Ishy Valdez, a high school student in Fort Worth, TX, had to use the bathroom during a field trip to Tarrant County College on Wednesday. But when she tried to go to the women's room, her teaching assistant stopped her, she told Fox 4 News. And her reason was unfortunately all too common: Because Valdez was assigned male at birth, the TA believed she should be using the men's room.
"She said, 'Ismael, don't start because I already have an issue with you using the women's restroom,'" Valdez recalled. "'The point is this is the women's restroom, and you're not a girl.' It became very personal." The TA even said she was bringing the issue to the principal.
Valdez filed a complaint against the TA with the Castleberry Independent School District, which is currently investigating the case. The aide is still working at the high school but isn't supervising the buses anymore.
"She cannot just go around and judge them because she doesn't agree with it,” Valdez's mom Blanca Rodriguez said. "I feel like if she goes into the men's restroom there’s more of a possibility of somebody hurting her."
National debate over the right to use the bathroom that aligns with one's gender identity ignited in 2015, when North Carolina passed a bill prohibiting people from using public bathrooms that don't correspond to the sex on their birth certificate. Texas is currently considering a similar bill, ABC 13 reports. And now, President Trump has lifted President Obama's previous guidelines protecting trans kids' right to use the school bathroom that matches their true gender.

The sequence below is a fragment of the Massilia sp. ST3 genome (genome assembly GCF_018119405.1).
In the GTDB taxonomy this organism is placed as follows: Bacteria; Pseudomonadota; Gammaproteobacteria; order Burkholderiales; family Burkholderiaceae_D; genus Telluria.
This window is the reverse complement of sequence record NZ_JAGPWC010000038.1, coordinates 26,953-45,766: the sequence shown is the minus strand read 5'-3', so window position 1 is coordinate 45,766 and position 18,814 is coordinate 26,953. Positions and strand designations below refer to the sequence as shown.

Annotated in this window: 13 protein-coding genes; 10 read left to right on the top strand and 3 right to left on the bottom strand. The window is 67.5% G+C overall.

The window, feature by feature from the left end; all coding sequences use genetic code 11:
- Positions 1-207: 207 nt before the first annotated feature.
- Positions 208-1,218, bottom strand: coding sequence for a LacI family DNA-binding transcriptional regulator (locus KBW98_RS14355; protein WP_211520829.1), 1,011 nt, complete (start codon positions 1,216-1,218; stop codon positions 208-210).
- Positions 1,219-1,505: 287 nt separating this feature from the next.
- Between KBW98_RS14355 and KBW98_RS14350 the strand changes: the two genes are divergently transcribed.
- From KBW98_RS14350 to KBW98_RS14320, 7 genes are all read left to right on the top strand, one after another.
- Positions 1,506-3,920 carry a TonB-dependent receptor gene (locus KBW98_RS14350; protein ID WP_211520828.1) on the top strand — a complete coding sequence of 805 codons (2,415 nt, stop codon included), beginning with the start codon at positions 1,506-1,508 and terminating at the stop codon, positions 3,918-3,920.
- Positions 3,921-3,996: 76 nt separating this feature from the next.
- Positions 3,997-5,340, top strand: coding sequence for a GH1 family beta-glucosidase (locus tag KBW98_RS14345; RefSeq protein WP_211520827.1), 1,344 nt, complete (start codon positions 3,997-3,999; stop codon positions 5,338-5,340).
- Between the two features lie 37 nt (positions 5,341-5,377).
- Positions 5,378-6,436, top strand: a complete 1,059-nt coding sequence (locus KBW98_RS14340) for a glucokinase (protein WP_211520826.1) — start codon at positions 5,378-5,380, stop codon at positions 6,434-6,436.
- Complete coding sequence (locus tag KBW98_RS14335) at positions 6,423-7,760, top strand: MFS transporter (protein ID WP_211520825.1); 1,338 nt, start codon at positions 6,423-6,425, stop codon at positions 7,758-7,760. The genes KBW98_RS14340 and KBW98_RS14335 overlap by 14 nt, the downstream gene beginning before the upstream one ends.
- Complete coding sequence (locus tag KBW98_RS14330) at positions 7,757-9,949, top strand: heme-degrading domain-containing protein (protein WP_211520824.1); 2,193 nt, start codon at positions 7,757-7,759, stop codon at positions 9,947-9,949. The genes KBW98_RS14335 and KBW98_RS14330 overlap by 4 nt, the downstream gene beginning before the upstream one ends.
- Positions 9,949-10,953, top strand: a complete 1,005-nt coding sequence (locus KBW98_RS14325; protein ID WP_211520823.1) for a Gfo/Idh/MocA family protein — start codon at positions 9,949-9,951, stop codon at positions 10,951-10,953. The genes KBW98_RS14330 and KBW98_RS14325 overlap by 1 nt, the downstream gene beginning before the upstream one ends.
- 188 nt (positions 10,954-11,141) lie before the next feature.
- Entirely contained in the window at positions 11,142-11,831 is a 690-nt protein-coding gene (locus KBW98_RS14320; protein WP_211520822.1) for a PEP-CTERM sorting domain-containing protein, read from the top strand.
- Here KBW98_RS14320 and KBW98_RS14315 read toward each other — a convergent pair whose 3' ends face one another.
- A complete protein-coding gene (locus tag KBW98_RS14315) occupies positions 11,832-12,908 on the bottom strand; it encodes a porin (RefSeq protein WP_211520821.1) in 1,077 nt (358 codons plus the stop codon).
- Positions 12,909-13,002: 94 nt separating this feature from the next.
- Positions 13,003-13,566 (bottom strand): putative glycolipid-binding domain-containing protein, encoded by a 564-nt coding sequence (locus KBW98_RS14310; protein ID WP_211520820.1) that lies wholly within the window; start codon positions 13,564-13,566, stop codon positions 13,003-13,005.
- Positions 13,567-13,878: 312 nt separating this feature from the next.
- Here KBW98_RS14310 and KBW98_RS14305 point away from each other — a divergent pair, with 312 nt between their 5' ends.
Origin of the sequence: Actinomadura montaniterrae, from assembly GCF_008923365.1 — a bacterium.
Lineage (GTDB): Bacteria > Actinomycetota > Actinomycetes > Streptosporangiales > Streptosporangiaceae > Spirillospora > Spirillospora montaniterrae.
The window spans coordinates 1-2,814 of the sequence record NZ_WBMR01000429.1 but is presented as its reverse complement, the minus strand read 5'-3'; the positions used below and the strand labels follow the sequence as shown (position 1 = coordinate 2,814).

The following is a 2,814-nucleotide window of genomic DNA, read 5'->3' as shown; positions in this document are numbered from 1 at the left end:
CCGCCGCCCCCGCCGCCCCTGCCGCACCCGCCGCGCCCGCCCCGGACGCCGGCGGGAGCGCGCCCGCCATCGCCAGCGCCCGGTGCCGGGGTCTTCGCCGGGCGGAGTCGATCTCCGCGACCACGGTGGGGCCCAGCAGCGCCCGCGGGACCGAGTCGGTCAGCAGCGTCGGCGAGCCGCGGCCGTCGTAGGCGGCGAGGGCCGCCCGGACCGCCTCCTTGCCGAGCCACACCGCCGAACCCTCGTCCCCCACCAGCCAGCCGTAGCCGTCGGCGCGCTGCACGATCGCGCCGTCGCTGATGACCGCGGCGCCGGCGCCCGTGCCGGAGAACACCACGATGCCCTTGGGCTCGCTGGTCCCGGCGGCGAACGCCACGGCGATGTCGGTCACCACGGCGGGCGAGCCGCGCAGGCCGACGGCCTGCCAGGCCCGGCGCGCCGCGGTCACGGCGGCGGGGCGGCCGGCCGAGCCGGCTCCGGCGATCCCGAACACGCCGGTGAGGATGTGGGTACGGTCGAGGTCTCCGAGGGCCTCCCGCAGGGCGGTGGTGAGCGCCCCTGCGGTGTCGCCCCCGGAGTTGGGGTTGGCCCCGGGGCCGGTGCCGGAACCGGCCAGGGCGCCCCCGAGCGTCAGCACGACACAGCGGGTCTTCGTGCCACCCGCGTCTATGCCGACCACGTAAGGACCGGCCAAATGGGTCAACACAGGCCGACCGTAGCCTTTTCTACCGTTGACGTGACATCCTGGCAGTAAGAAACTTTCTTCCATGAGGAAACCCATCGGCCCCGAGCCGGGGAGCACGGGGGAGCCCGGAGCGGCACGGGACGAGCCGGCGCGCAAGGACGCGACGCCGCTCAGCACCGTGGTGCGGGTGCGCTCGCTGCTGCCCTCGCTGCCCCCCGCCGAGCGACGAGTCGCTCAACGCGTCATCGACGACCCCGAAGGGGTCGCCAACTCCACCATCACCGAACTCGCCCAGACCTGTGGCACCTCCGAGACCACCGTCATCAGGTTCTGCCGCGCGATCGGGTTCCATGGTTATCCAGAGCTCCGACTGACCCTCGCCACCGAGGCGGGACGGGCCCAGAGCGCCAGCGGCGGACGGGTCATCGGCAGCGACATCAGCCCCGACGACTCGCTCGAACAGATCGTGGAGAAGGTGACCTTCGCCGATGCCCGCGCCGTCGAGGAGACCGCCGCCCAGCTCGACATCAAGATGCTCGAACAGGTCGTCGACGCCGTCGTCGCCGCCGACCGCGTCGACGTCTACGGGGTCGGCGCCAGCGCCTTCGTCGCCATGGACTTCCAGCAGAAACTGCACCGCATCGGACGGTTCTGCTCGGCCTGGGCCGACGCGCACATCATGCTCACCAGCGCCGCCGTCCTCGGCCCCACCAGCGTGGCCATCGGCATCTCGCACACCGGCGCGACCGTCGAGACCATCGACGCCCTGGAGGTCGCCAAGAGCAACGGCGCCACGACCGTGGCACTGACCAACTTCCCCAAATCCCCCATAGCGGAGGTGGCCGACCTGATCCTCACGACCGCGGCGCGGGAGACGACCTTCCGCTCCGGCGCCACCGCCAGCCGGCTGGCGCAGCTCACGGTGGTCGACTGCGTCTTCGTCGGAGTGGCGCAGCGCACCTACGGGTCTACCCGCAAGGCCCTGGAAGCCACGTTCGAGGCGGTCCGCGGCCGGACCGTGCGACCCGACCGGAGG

According to the 2016 National Center for Transgender Equality survey, 59% of trans people in the U.S. have been afraid to go into a bathroom. And despite the concerns of some conservatives, trans people are not the ones putting others in danger in public bathrooms; as of 2015, no such incidents had ever been reported, according to Mic. More often, as Valdez points out, trans kids are the ones who are targeted — and who need the protection of schools and laws alike.